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The Oscars finally returns to relevance

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Photo: Denise Jans

Photo of Tim Mulligan
by Tim Mulligan

On Sunday night, the 94th Academy Awards (commonly known as the Oscars after its iconic award statuette) made a streaming service piece of content officially the most acclaimed film in the world. Apple TV+’s CODA, a coming of age comedy drama is an English-language remake of the 2014 French-Belgian film La Famille Bélier. The remake stars Emilia Jones as the child of deaf adults (CODA), and only hearing member of a deaf family, who attempts to help her family's struggling fishing business while pursuing her own aspirations of being a singer. Alongside becoming the first-ever Best Picture recipient in the Academy's history to be distributed by a streaming service, the film also won two other awards – Best Supporting actor for Troy Kotsur and Best Screenplay for its writer and director, Sian Heder.

Why CODA’s win matters

CODA’s success is important for two reasons. Firstly, there is the original story-telling and welcome diversity of experience featured in CODA. The award of Best Picture going to a film distributed by a subscription video on demand (SVOD) service is significant because it represents acceptance of the true inheritors of the creative film industry, streaming services. The debt-financed investment in zeitgeisty and original content has been a key driver for the rise of the SVOD services since Netflix’s $100 million bet on its remake of House of Cards in 2013. Fast forward to the post D2C-big bang moment of 2022, and video streaming consumption has transitioned from being an additive service to becoming a substitutive service. SVOD is now de-facto streaming pay-TV. The creative powerhouse behind this transition has been the ability of SVOD to provide well-funded, ad-free distribution ecosystems where show runners and film makers have been free to invest in their own creative vision.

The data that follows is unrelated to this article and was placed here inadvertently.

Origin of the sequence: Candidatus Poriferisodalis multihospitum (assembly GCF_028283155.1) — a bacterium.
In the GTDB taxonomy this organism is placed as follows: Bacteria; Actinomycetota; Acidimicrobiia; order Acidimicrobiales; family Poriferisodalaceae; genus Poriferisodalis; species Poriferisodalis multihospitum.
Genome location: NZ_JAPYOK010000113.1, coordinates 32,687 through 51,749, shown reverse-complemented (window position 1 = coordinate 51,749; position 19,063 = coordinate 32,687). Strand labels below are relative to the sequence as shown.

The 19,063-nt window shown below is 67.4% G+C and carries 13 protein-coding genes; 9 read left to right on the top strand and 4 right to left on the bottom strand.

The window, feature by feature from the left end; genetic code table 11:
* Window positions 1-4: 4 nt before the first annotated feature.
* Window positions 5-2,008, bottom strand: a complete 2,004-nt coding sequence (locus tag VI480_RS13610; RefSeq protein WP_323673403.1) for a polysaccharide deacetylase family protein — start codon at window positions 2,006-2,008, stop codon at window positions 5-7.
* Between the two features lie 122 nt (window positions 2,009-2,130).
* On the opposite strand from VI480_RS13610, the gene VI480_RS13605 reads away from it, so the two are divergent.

While Netflix led the early moves on attracting show runners through big long-term output deals, Apple has been steadily building up its credibility as the artistic home of video creatives. In February 2019, MIDiAidentified the key reason behind why Apple could become the safe harbour for creatives; an ad-free post scheduling distribution environment where Apple’s streaming business was always designed as a supporting service complementing its core hardware business, thereby making revenue generation secondary to the positive network impacts of operating media streaming businesses. The result is that Apple can indulge in its preference of acting as a patron for the arts, resulting in critical successes such as CODA.

 

The Oscars preference for niche drama is now aligned with the cultural zeitgeist

Part of the Oscars recent slide into semi-relevance has been due to the increasing disconnect between the big budget blockbuster hits of the leading studios and the academy’s preference for rewarding increasingly niche human-interest adult dramas. With film becoming increasingly being driven by SVOD, critically acclaimed content will progressively resemble the international niche TV hits of the streaming era emerging in 2022. 

As the mainstream increasingly fragments into asynchronous multiple-niche fandom experiences, auteur film output looks increasingly relevant and of interest to discerning streaming audiences keen for content. This breaks through the peak-attention constraints of the digital era and the Oscars, therefore, is returning to relevance by default.

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Charles D'Atri
Well, that's a fat load of major market elite hooey. The Academy Awards have, for a number of years, elevated independent film, which represents the genres you're promoting. The result has been continually smaller audiences, which is now exacerbated by the splintering of the audience to various streaming services. The problem for the Academy is the Oscars TV show requires broad-based popularity with the public, which these films don't have. They need high ratings with the general public (which this genre rarely delivers) to drive the TV show which literally pays for ALL of the rest of their activities. You're Midia, you should have better data but even I know Apple TV is only in something like 9% of U.S. homes. This year the Academy did what they have done for some time now, support what used top be called independent cinema which is produced by mega tech companies who are putting independent cinemas out of business because they desire their upper income households.
Ray M Laskowitz
Huh? The Oscar's are so irrelevant that next year they'll be streamed on Netflix.